Mutations of the genes BRCA1 and BRCA2 are some of the biomarkers for hereditary breast cancer. “Women who are carriers of one of these mutations are between two and six times more likely to develop breast cancer compared to the general population, although it depends a lot on the mutation and the combination of other genetic and environmental factors,” said Judith. 

Just a few months ago, the international team that is heading up the OlympiA trail presented new results that meant good news for patients with early-stage breast cancer and mutation in the BRCA genes. It showed that Olaparib —a drug for treating ovarian cancer— can reduce the risk of recurrence. “Use of these drugs for a year after standard treatment was shown to lead to a very significant reduction in the risk of the disease returning and, as such, a greater possibility of a cure,” said Judith, who is one of the researchers on the project. 

These results are part of a greater positive trend in recent years. The development of techniques such as liquid biopsies, new-generation sequencing (NGS), immunotherapy and personalised medicine have led to a real revolution in cancer diagnosis and treatment. “The developments of the last 10 years were enormous; from improvements in early detection to less invasive surgery and more direct and less toxic treatment,” said Judith. “Patients now have more chances of overcoming the disease than ever.”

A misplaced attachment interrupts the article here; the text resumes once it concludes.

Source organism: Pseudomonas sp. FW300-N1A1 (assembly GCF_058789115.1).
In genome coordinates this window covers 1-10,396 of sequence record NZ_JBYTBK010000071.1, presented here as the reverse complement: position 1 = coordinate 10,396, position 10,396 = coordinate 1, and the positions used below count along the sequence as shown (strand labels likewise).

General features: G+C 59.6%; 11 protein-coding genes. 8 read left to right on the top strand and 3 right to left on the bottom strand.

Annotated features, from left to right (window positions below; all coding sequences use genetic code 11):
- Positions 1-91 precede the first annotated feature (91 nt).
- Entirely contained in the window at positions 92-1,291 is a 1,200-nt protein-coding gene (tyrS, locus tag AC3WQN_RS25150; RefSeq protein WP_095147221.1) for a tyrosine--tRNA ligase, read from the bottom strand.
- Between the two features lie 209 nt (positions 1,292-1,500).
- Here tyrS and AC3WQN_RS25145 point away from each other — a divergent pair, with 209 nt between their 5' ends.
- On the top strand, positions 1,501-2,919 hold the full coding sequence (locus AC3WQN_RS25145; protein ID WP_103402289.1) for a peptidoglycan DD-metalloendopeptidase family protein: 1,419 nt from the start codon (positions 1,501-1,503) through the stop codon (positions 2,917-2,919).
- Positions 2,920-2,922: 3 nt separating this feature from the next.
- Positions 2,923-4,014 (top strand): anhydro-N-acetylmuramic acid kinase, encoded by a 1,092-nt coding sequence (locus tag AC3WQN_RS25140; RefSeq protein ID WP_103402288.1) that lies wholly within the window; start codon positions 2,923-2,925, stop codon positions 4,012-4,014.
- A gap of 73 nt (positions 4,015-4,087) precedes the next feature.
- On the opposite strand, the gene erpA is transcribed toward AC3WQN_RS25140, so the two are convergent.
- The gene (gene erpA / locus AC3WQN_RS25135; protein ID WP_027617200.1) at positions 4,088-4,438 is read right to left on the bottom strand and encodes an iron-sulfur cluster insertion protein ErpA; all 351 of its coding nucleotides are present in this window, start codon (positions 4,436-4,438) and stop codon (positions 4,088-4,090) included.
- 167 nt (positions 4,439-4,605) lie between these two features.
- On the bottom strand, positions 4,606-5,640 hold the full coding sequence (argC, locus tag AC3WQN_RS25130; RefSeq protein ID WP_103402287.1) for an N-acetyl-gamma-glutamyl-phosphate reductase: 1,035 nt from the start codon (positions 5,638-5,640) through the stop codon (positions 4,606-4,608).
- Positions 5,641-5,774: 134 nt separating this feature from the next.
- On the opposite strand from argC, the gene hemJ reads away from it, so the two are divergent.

Nanosolutions for the main challenges of cancer

Nanotechnology is another discipline that has been making waves in the world of biomedicine in recent decade. A good example of this is Nuria’s work: in her laboratory, she develops innovative applications based on particles that measure under 100 nanometres. “Our research on metastatic cancer is based around the use of nanotechnology to unleash chemotherapy only on cancer cells and not on healthy cells. The aim is to get rid of the undesirable secondary effects that do not just put patients’ lives at risk, but also make their quality of life considerably worse.”

Nausea, fatigue and hair loss are some of the better-known effects of chemotherapy. However, in more severe cases, patients can end up bedridden for weeks, suffer from infections or even nerve damage. “This is due to the fact that chemotherapy can attack healthy cells, such as bone marrow cells or cells in the digestive system. Even though more targeted drugs that promise to reduce these effects are hitting the market, unfortunately, there is still a long list of secondary effects,” she said.

While this technology is still being developed, Nuria is sure that one day it will reach patients, for whom she has this optimistic message: “You’re not alone. There is an entire community of scientists and engineers all around the world relentlessly conducting research to understand the biological and genetic causes of cancer, to find new treatments, to improve patients’ quality of life and on many more aspects of the disease.”